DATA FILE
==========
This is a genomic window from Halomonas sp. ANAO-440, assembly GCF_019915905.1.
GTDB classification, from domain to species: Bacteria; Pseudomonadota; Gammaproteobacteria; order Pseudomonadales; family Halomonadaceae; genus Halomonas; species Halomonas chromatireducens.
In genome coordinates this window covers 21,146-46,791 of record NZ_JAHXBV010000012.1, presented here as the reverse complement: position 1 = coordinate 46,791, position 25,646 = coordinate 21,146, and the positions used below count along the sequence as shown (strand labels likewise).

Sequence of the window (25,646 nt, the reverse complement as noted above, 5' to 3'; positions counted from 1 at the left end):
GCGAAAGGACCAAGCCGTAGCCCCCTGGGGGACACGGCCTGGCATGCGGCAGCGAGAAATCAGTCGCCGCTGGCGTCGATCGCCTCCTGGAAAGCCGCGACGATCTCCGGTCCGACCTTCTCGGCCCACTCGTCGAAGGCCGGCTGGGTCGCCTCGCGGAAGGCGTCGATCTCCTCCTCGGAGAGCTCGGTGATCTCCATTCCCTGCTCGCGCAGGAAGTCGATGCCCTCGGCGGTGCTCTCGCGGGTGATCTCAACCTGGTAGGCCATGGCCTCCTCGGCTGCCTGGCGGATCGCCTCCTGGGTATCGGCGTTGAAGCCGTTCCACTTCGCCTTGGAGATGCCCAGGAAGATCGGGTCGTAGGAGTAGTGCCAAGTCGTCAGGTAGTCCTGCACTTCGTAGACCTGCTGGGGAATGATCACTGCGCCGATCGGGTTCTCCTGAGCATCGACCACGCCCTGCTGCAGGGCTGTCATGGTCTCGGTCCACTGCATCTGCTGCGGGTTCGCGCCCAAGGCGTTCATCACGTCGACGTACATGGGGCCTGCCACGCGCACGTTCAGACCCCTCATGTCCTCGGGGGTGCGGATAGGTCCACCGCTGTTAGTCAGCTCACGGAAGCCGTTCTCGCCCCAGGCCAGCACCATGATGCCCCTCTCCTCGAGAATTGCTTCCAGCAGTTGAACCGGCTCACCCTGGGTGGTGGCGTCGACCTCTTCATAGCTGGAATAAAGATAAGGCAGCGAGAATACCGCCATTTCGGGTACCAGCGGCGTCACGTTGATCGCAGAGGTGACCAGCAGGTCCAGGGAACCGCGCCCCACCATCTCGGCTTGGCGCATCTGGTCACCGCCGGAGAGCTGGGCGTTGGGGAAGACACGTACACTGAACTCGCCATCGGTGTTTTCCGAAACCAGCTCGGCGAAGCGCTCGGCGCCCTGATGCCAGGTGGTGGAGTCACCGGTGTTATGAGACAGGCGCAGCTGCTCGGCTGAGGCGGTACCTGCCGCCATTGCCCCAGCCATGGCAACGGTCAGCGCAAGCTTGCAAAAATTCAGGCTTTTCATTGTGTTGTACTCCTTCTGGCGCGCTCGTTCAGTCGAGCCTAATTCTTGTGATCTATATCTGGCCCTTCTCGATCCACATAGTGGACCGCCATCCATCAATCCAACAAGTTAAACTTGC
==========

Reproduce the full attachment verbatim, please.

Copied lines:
This is a genomic window from Halomonas sp. ANAO-440, assembly GCF_019915905.1.
GTDB classification, from domain to species: Bacteria; Pseudomonadota; Gammaproteobacteria; order Pseudomonadales; family Halomonadaceae; genus Halomonas; species Halomonas chromatireducens.
In genome coordinates this window covers 21,146-46,791 of record NZ_JAHXBV010000012.1, presented here as the reverse complement: position 1 = coordinate 46,791, position 25,646 = coordinate 21,146, and the positions used below count along the sequence as shown (strand labels likewise).

Sequence of the window (25,646 nt, the reverse complement as noted above, 5' to 3'; positions counted from 1 at the left end):
GCGAAAGGACCAAGCCGTAGCCCCCTGGGGGACACGGCCTGGCATGCGGCAGCGAGAAATCAGTCGCCGCTGGCGTCGATCGCCTCCTGGAAAGCCGCGACGATCTCCGGTCCGACCTTCTCGGCCCACTCGTCGAAGGCCGGCTGGGTCGCCTCGCGGAAGGCGTCGATCTCCTCCTCGGAGAGCTCGGTGATCTCCATTCCCTGCTCGCGCAGGAAGTCGATGCCCTCGGCGGTGCTCTCGCGGGTGATCTCAACCTGGTAGGCCATGGCCTCCTCGGCTGCCTGGCGGATCGCCTCCTGGGTATCGGCGTTGAAGCCGTTCCACTTCGCCTTGGAGATGCCCAGGAAGATCGGGTCGTAGGAGTAGTGCCAAGTCGTCAGGTAGTCCTGCACTTCGTAGACCTGCTGGGGAATGATCACTGCGCCGATCGGGTTCTCCTGAGCATCGACCACGCCCTGCTGCAGGGCTGTCATGGTCTCGGTCCACTGCATCTGCTGCGGGTTCGCGCCCAAGGCGTTCATCACGTCGACGTACATGGGGCCTGCCACGCGCACGTTCAGACCCCTCATGTCCTCGGGGGTGCGGATAGGTCCACCGCTGTTAGTCAGCTCACGGAAGCCGTTCTCGCCCCAGGCCAGCACCATGATGCCCCTCTCCTCGAGAATTGCTTCCAGCAGTTGAACCGGCTCACCCTGGGTGGTGGCGTCGACCTCTTCATAGCTGGAATAAAGATAAGGCAGCGAGAATACCGCCATTTCGGGTACCAGCGGCGTCACGTTGATCGCAGAGGTGACCAGCAGGTCCAGGGAACCGCGCCCCACCATCTCGGCTTGGCGCATCTGGTCACCGCCGGAGAGCTGGGCGTTGGGGAAGACACGTACACTGAACTCGCCATCGGTGTTTTCCGAAACCAGCTCGGCGAAGCGCTCGGCGCCCTGATGCCAGGTGGTGGAGTCACCGGTGTTATGAGACAGGCGCAGCTGCTCGGCTGAGGCGGTACCTGCCGCCATTGCCCCAGCCATGGCAACGGTCAGCGCAAGCTTGCAAAAATTCAGGCTTTTCATTGTGTTGTACTCCTTCTGGCGCGCTCGTTCAGTCGAGCCTAATTCTTGTGATCTATATCTGGCCCTTCTCGATCCACATAGTGGACCGCCATCCATCAATCCAACAAGTTAAACTTGC